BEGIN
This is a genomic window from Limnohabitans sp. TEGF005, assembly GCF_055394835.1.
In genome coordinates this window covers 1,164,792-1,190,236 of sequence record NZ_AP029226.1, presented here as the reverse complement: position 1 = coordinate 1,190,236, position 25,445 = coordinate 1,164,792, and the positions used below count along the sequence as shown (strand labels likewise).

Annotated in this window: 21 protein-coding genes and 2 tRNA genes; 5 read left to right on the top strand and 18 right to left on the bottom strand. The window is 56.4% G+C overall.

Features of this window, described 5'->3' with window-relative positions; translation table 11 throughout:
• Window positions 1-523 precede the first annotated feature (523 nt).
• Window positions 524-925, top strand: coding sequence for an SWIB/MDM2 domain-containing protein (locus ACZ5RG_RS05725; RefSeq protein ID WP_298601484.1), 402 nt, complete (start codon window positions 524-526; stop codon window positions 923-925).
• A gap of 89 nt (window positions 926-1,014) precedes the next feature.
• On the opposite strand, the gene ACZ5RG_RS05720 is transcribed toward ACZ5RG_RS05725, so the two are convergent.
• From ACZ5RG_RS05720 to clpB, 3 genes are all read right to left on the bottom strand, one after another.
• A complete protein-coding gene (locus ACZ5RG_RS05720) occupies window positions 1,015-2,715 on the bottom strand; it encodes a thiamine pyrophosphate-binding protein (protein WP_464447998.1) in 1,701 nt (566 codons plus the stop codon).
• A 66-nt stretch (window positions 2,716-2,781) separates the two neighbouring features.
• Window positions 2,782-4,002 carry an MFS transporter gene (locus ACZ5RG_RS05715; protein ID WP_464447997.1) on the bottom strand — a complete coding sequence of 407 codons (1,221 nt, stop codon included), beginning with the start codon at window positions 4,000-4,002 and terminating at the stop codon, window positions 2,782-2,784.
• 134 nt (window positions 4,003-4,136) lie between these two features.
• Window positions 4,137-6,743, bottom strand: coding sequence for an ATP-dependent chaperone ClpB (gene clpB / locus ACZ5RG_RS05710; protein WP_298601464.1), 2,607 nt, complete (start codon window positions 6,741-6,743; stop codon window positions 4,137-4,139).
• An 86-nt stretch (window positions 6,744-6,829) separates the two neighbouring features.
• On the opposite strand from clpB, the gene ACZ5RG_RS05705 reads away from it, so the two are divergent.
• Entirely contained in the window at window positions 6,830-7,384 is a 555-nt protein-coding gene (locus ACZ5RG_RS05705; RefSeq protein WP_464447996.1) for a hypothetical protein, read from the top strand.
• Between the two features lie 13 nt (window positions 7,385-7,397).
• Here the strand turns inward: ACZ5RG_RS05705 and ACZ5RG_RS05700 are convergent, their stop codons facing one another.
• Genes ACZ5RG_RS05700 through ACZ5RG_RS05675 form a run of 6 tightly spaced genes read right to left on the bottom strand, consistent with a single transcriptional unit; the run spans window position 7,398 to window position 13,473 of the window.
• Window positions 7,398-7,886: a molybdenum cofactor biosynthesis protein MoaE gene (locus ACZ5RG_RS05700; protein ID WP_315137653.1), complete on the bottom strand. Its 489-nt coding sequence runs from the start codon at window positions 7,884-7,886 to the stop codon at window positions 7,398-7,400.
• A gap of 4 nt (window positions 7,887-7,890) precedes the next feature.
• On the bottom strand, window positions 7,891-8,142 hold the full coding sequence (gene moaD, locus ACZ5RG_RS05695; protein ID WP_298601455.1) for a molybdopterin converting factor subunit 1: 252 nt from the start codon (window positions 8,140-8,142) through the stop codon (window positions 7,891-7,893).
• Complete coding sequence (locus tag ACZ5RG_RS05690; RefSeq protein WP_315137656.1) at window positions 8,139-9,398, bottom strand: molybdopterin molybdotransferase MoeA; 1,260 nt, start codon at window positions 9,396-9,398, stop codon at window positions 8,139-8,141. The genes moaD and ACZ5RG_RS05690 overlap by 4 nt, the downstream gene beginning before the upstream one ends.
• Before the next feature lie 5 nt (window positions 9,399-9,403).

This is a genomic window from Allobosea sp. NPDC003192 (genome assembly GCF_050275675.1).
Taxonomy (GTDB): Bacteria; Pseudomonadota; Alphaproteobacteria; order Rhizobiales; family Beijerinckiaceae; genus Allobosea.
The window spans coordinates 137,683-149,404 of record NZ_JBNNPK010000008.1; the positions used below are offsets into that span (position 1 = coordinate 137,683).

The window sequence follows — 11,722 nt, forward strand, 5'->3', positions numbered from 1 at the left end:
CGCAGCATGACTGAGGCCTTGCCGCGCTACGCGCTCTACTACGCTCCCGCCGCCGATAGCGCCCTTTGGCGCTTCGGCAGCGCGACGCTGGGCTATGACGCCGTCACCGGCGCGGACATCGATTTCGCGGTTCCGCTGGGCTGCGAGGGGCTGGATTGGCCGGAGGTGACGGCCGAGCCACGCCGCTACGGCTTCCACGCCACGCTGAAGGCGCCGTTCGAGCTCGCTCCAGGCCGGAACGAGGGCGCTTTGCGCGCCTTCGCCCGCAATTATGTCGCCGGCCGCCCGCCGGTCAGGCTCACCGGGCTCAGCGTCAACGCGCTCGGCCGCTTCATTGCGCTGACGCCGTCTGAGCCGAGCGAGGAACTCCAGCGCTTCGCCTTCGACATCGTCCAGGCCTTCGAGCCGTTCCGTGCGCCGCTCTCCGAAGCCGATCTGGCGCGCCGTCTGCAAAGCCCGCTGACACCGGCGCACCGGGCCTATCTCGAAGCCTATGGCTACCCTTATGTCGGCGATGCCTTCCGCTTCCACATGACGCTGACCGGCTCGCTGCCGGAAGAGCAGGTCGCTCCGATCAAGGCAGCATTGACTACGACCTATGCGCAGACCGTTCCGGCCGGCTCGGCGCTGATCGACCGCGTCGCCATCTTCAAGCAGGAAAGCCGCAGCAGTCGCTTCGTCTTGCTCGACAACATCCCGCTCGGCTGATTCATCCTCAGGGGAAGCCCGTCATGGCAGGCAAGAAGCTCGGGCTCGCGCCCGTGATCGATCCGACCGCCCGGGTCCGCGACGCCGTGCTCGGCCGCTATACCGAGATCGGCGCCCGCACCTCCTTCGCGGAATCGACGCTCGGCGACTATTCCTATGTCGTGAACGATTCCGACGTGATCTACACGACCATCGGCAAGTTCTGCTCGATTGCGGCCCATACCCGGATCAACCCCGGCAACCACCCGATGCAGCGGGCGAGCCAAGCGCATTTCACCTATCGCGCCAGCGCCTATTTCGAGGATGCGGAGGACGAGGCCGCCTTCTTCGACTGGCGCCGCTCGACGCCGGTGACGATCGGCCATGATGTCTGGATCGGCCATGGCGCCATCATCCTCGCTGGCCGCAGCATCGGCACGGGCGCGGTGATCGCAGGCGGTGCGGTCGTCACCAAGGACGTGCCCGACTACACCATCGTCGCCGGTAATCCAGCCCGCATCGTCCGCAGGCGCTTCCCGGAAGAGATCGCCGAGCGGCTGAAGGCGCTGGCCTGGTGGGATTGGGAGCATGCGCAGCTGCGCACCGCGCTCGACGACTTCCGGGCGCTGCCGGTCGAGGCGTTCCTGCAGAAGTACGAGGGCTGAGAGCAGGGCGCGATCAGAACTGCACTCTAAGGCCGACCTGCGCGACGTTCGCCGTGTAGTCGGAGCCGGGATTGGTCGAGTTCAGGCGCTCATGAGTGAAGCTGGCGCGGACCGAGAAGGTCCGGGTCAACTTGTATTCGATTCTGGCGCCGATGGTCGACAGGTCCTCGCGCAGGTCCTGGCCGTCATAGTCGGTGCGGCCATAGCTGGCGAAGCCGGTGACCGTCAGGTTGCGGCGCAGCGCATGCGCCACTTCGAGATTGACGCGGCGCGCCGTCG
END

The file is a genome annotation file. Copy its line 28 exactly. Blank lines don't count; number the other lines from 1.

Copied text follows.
The window spans coordinates 137,683-149,404 of record NZ_JBNNPK010000008.1; the positions used below are offsets into that span (position 1 = coordinate 137,683).